4. Review the labels of any treats your child brings home. The terms can be confusing sometimes so if there’s an ingredient you don’t recognize be sure to look it up first.
  5. Make-up can trigger skin allergies so be sure to investigate their face paint before applying it.
  6. If your loved one is going to a haunted house, get the details first as fog machines can trigger allergic reactions and asthma.
  7. When you get out Halloween decorations from last year or a hand-me-down costume, wipe them down and wash them off first. They may be dusty or even have mold spores depending on where they were stored.
  8. Pumpkin patches can harbor mold in damp areas. It may be best to head to your local farmer’s market for a pre-picked pumpkin that you can take home and wash before the carving ensues.
  9. If your kid is not too embarrassed, accompany them to any Halloween events they participate in (classroom party, trick-or-treating, haunted house). If they are embarrassed, be sure they are educated enough to be safe or make a parental executive decision that’s best for your family.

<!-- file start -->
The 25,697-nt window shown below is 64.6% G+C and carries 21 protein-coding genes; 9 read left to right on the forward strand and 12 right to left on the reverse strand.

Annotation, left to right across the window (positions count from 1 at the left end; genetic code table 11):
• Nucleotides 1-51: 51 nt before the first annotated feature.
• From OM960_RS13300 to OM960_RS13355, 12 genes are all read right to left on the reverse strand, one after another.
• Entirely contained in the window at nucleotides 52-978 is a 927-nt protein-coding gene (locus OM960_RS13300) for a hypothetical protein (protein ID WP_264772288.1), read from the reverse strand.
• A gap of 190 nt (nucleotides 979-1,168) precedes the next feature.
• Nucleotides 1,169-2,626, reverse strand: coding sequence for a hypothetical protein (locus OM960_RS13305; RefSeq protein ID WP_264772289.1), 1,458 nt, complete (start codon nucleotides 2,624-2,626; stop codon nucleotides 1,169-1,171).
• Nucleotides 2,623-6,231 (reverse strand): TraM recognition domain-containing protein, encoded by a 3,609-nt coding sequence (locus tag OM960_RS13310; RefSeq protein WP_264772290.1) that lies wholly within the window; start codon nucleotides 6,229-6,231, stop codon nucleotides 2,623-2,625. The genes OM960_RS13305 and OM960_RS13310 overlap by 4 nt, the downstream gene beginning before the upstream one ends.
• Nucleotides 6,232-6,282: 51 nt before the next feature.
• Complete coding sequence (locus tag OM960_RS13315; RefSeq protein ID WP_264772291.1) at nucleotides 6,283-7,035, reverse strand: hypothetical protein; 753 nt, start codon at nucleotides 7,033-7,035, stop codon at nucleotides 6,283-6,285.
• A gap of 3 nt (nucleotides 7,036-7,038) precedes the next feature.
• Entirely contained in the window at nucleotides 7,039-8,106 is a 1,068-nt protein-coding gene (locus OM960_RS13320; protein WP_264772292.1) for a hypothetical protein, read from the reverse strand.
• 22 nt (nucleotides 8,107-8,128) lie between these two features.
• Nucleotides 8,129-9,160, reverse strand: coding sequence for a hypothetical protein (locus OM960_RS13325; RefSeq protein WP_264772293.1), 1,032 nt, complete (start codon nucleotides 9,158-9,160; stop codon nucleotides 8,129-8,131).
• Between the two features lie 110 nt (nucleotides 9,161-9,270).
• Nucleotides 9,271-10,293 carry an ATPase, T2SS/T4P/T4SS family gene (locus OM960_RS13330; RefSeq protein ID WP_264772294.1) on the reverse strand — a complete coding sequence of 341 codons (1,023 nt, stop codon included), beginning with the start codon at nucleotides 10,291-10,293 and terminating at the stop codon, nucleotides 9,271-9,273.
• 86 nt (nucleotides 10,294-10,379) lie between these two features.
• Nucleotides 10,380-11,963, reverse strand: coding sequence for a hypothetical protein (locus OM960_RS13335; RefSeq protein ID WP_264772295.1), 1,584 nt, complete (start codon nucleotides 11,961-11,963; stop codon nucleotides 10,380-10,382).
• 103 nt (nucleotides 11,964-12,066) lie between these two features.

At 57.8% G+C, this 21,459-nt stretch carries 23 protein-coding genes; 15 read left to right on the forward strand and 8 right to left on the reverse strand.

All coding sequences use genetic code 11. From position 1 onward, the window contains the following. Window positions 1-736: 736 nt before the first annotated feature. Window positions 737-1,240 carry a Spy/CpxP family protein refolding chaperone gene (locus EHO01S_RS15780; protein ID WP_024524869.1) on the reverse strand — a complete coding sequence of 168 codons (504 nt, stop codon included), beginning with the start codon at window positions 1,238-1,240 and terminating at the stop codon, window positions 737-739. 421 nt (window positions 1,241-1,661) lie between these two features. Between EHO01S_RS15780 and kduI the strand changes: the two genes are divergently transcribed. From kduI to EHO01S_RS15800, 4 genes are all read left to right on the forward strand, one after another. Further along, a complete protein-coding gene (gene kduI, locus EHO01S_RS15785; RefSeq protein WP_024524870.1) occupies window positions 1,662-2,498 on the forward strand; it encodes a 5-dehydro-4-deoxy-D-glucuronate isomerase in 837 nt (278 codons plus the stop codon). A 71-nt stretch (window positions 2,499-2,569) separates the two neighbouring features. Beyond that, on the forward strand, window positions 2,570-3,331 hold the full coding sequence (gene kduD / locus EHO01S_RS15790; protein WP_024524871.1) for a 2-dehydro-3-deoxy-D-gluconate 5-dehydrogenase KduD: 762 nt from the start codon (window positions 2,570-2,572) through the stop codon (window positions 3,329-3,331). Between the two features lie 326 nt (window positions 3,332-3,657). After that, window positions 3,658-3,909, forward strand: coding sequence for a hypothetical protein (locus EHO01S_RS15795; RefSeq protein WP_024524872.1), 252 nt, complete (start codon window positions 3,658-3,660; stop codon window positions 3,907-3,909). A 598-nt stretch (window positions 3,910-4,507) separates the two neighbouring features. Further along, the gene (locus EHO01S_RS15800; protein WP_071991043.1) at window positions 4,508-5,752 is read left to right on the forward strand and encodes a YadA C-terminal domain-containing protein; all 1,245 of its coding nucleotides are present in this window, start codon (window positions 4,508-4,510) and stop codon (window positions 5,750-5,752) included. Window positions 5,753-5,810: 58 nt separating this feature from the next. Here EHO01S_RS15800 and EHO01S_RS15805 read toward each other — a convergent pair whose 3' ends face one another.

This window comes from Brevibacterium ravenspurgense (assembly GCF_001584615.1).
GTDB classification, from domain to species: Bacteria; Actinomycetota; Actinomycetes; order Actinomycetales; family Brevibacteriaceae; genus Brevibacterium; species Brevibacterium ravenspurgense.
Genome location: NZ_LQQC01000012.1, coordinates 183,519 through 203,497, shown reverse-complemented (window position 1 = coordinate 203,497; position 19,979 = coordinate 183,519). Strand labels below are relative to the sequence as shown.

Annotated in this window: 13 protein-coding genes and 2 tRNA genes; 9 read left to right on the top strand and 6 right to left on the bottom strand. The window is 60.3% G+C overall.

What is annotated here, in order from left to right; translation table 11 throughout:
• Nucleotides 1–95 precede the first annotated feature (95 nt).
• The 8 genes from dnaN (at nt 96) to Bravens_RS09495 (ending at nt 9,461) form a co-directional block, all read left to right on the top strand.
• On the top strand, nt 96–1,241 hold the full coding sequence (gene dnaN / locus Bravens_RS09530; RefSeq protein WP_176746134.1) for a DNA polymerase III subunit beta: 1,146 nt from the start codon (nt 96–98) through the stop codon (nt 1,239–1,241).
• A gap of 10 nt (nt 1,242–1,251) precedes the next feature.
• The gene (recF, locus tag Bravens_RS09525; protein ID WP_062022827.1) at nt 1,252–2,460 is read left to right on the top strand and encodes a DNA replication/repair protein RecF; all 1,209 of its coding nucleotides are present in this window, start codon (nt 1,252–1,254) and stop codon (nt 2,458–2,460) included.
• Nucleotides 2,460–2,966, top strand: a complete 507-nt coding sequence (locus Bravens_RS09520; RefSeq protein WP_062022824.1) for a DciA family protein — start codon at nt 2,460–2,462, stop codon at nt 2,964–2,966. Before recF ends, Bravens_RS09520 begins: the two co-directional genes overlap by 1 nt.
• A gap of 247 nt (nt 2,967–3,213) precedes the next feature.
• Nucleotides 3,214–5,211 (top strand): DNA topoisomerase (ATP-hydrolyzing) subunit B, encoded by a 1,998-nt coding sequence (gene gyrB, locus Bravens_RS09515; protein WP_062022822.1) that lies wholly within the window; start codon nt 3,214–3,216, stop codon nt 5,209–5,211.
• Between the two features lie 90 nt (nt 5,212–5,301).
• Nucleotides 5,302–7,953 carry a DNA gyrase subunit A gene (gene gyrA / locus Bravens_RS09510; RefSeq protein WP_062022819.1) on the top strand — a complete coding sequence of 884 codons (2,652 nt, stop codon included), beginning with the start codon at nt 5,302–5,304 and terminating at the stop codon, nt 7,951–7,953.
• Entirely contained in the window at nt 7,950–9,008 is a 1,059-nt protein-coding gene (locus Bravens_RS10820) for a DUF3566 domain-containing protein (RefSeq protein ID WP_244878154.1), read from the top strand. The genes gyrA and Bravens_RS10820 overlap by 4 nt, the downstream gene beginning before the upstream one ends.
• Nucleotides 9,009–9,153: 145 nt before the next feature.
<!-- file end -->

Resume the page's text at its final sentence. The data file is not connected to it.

10. Be sure to carry an epi pin or your child’s allergy plan just in case.

Have a happy and safe Halloween!

Sources: http://www.acaai.org/allergist/news/New/Pages/Halloween-Fun.aspx                                                                                                 http://news.yahoo.com/top-tricks-managing-food-allergies-halloween-110223346.html

 

Hiking and Fall Allergies

Going for a weekend hike? Don’t forget your tissues!

Even though people associate spring with allergy season, fall can be just as potent. In fact, over 30% of people with seasonal allergies are affected by exercise-induced asthma. Because a nice hike is often out in the middle of nowhere, it’s important you take precautions. If you’re not sure what you’re allergic to, be sure you get tested for specific allergies so you know best how to prepare.